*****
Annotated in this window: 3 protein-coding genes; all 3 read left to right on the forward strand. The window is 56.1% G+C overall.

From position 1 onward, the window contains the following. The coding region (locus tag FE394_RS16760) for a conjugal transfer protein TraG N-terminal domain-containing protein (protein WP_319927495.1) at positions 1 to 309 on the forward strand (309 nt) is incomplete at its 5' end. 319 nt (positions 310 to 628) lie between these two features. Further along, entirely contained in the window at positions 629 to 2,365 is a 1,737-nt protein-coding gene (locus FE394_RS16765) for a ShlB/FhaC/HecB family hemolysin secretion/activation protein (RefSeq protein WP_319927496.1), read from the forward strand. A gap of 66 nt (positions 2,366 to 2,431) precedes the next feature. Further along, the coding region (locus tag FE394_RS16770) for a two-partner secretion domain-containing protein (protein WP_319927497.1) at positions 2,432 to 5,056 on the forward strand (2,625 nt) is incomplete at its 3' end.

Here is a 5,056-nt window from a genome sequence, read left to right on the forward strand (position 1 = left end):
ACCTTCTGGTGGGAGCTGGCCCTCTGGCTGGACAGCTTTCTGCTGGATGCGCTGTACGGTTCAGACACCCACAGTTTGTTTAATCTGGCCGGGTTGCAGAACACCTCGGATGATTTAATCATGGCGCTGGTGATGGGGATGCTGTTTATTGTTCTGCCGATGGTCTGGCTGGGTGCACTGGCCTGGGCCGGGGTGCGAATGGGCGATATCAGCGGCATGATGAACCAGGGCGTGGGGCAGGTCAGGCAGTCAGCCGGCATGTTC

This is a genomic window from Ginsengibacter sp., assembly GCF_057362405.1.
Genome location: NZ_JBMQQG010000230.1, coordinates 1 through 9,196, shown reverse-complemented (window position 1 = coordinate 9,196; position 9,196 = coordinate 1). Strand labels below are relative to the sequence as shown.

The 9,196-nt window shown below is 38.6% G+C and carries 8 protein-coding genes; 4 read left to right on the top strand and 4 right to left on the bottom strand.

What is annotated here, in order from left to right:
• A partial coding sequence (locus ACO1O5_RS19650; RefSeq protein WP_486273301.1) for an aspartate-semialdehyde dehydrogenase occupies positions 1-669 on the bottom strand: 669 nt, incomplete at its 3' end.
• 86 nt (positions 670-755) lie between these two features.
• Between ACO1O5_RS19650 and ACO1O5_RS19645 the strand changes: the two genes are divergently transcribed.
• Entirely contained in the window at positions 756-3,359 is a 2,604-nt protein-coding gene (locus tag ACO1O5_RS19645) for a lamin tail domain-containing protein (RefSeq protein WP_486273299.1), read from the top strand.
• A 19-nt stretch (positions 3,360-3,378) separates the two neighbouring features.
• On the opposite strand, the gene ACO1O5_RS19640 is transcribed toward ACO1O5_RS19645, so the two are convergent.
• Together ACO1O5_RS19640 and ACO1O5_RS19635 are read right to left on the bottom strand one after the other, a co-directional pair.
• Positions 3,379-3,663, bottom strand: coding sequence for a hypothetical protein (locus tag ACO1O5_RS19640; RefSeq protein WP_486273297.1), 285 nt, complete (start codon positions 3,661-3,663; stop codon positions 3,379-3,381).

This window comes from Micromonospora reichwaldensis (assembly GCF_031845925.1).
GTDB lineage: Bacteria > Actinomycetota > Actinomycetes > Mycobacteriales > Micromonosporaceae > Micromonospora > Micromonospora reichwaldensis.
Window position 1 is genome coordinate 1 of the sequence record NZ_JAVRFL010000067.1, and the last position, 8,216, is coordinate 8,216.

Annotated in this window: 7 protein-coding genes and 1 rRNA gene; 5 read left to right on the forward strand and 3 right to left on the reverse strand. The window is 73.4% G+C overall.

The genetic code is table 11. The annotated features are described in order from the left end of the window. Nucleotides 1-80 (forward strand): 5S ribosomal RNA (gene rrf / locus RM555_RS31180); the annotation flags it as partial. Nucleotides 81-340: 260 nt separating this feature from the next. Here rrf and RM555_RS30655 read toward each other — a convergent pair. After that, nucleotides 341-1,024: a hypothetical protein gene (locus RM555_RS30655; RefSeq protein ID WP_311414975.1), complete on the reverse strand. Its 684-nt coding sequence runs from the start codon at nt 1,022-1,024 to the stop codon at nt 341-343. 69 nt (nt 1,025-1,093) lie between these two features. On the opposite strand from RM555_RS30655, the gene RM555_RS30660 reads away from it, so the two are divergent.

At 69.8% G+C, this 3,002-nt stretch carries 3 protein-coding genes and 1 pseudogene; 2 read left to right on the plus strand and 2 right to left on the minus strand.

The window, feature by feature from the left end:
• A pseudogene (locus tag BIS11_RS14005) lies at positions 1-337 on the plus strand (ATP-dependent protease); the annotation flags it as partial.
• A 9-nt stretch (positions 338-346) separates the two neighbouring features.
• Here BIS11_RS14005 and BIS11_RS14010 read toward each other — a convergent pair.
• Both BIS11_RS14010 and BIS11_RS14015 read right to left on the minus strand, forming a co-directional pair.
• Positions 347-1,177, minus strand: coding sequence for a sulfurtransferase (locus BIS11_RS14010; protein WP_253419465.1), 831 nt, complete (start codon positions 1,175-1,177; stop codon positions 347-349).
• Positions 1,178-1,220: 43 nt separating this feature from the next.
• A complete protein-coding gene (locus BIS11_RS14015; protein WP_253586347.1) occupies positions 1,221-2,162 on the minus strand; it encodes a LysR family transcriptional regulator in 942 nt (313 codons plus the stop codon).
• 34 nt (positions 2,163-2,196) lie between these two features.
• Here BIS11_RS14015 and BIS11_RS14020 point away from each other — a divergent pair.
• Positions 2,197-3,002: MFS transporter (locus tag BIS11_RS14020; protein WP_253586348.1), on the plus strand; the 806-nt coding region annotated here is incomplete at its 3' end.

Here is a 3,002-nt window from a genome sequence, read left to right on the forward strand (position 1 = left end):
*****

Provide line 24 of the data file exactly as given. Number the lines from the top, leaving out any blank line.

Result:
• A pseudogene (locus tag BIS11_RS14005) lies at positions 1-337 on the plus strand (ATP-dependent protease); the annotation flags it as partial.